Los otros “Dreamers”

Hay mucho que ha sucedido desde mi segundo retorno a México después de irme a estudiar al extranjero; desde conducir entrevistas con Dreamers radicando en México hasta participar en foros públicos para compartir testimonios de retorno por parte del proyecto de Los Otros Dreamers, The Book. Dentro de todo esto, nos encontramos con una delegación de “DACAmented” Dreamers que visitaron México, que se dieron a conocer como los #DREAMersEnMexico a pesar de que ya los Dreamers en México hemos estado aquí desde hace años después de un retorno forzado.

Eileen Truax nos relata un poco acerca de este encuentro entre los Dreamers de los dos lados de la frontera. Mucho a surgido desde entonces que lo seguiré relatando a futuro. Aunque este encuentro no fue la ocasión ideal para forjar diálogo entre los Dreamers que se encuentran en ambos lados de la frontera, es un comienzo para empezar a romper las barreras que separan nuestros esfuerzos y dirigirnos a un movimiento que requiere ser transnacional.

LOD

Para el gobierno de México hay activistas de primera y de segunda. La semana pasada, 40 dreamers fueron invitados por la administración de Enrique Peña Nieto para que visitaran México, su país natal. Sin embargo, la Secretaría de Relaciones Exteriores “olvidó” convidar a otros dreamers: muchachos deportados que, desde este país, buscan lo mismo que los agasajados: entrar y salir de las dos naciones que consideran suyas.

El 28 de septiembre Nancy Landa ingresó junto con otros 40 jóvenes al edificio de la Secretaría de Relaciones Exteriores (SRE), en la avenida Juárez de la Ciudad de México, para celebrar un encuentro con el canciller José Antonio Meade. Como los demás chicos, Nancy nació en México, pero también es estadunidense. Pasó la mayor parte de su vida en aquel país, a donde llegó indocumentada cuando era menor de edad. Y como los demás, hoy está de vuelta en su patria natal…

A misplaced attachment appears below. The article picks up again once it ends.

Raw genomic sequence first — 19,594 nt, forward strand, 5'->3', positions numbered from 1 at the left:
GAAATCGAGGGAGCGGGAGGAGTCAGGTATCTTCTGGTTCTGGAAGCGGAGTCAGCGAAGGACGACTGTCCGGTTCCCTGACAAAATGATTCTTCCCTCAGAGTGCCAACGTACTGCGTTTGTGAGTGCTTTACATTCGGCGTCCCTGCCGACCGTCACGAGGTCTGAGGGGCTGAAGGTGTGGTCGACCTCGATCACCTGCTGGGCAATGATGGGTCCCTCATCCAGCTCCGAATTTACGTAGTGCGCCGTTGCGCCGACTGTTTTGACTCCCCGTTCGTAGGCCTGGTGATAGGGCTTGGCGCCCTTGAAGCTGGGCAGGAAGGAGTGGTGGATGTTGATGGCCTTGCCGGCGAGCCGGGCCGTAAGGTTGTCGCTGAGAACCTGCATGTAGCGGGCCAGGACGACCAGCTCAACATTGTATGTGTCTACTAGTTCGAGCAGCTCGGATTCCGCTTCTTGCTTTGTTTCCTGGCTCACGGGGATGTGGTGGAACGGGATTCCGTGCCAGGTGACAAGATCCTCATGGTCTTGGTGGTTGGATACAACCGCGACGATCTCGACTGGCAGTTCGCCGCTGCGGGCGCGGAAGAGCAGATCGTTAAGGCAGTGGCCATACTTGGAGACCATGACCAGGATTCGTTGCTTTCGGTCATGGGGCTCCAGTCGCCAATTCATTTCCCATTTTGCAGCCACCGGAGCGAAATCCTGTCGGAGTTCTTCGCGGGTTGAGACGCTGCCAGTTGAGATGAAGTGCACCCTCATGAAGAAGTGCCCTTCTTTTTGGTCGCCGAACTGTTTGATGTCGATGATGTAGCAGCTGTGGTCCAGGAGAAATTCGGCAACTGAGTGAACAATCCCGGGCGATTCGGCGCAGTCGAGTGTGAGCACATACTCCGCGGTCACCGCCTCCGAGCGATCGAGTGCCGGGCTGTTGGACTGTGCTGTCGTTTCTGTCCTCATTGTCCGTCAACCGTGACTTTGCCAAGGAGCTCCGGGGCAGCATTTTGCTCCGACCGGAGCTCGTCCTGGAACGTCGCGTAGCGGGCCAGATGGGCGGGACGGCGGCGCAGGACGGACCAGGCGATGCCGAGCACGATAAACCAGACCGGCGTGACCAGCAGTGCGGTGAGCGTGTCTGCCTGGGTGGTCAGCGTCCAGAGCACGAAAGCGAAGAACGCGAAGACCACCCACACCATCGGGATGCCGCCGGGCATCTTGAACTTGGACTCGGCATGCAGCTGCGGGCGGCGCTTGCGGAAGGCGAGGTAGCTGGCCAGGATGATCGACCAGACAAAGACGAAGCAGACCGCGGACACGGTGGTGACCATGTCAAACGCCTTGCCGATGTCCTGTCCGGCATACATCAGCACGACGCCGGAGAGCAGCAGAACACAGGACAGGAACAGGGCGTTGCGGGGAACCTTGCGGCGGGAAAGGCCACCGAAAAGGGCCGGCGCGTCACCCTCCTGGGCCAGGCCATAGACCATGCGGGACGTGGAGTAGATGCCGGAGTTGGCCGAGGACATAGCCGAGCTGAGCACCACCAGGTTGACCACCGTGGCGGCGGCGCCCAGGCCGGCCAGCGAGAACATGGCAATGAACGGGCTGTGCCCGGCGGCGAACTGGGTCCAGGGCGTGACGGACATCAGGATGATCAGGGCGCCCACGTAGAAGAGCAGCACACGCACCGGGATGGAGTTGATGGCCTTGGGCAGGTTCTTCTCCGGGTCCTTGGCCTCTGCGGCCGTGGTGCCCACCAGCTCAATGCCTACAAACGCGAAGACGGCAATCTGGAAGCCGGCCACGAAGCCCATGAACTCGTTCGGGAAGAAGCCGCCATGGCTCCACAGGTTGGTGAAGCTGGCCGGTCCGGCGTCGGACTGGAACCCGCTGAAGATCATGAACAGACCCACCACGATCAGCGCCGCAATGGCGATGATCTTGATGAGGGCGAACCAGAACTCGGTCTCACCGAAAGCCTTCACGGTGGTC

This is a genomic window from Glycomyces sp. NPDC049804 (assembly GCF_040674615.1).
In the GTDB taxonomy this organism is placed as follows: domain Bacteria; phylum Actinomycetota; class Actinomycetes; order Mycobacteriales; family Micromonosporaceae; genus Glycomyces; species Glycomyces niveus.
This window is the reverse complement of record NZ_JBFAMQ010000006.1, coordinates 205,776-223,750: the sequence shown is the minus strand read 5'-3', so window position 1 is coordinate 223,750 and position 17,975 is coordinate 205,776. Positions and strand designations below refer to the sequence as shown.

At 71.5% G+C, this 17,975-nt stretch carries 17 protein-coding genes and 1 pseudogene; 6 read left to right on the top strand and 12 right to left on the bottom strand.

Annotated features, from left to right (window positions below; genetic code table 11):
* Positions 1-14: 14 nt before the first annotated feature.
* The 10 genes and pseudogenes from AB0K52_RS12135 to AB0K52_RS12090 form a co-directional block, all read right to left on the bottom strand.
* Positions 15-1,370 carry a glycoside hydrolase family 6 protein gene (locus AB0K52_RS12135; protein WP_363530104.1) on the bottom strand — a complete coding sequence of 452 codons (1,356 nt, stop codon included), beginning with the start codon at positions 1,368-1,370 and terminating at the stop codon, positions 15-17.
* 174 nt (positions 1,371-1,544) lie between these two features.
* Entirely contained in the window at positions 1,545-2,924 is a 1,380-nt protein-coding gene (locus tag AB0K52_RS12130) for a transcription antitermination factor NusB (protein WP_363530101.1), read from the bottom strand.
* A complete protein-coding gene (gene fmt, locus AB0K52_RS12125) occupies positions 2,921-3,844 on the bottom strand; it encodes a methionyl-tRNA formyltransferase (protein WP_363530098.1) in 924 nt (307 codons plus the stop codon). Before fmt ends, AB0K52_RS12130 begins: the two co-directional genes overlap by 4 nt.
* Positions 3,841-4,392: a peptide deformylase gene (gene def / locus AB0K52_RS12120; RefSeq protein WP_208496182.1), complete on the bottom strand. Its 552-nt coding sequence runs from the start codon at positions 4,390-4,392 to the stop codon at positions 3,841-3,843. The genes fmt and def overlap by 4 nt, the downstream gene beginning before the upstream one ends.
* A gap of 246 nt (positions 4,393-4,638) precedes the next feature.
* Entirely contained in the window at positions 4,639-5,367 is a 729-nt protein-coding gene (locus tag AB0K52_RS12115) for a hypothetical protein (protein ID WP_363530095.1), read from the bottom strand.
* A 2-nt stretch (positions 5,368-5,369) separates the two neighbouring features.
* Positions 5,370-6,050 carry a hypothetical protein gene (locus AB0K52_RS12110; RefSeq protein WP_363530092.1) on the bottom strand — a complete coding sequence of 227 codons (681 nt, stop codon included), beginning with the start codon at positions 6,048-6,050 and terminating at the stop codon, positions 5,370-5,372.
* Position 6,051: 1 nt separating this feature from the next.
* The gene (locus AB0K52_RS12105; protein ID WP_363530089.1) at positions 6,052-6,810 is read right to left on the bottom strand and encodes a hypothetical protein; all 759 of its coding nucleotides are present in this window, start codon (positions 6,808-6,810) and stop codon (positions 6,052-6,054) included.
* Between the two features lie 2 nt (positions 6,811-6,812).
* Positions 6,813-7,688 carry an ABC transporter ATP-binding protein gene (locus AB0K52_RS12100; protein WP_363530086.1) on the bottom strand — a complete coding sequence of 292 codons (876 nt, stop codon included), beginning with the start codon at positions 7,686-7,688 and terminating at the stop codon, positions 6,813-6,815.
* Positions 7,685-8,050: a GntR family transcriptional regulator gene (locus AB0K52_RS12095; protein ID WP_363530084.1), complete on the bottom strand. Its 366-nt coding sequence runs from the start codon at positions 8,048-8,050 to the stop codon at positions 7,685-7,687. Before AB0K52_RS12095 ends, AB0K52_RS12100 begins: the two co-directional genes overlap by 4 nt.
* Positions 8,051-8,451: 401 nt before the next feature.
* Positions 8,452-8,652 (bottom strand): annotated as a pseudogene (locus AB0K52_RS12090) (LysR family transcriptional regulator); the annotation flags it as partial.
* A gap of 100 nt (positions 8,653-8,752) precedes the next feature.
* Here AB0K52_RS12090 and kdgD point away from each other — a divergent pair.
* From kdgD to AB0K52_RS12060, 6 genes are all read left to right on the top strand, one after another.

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A ‘return’ home: My visit to CSUN via Skype

I recently had the opportunity to visit my Alma mater, California State University, Northridge (CSUN) for the first time after my deportation in 2009. Although my visit was only a virtual one since I cannot physically return to the U.S. (for the now), it was a very special moment. I joined Jill Anderson and Nin Solis in presenting the forthcoming Los Otros Dreamers, The Book.

Photo Credit: Dr. Jessica Retis
Photo Credit: Dr. Jessica Retis

My story is one of 26 testimonios featured in this book project which provides an avenue for returnees like me to ‘share what is like to be rejected in one home [United States] only to feel homeless in another [Mexico]’. The stories counteract public discourse which makes the struggles we face upon return invisible. Most believe that we are returning to our country of nationality, to our ‘home’. But many of us can barely call home a place we have not lived most of our lives.

In my case, my home continues to be the U.S. and when I was addressing the audience at CSUN (including people I knew while I was there), I felt I was back at home; remembering my time there as a student, my fondest memories of belonging to a community that witnessed my personal, professional, and educational growth.

 

Latina Lista featured a commentary of the event with a link to the recorded presentation.  Hope you take a moment to watch it.

Click Here for the Storify (thank you Alex Corey).

Thank you CSUN for providing us this opportunity. I keep you close to my heart.

 


Authors of ‘Los Otros DREAMers’ share stories of deported youth in Mexico at campus event

May 6 2014 | Published by LatinaLista

Anyone who has heard coverage of immigration reform over the last few years has also learned about the efforts of DREAMers, young undocumented students who were brought here to the U.S. as children and now find themselves in a social, civic and political limbo.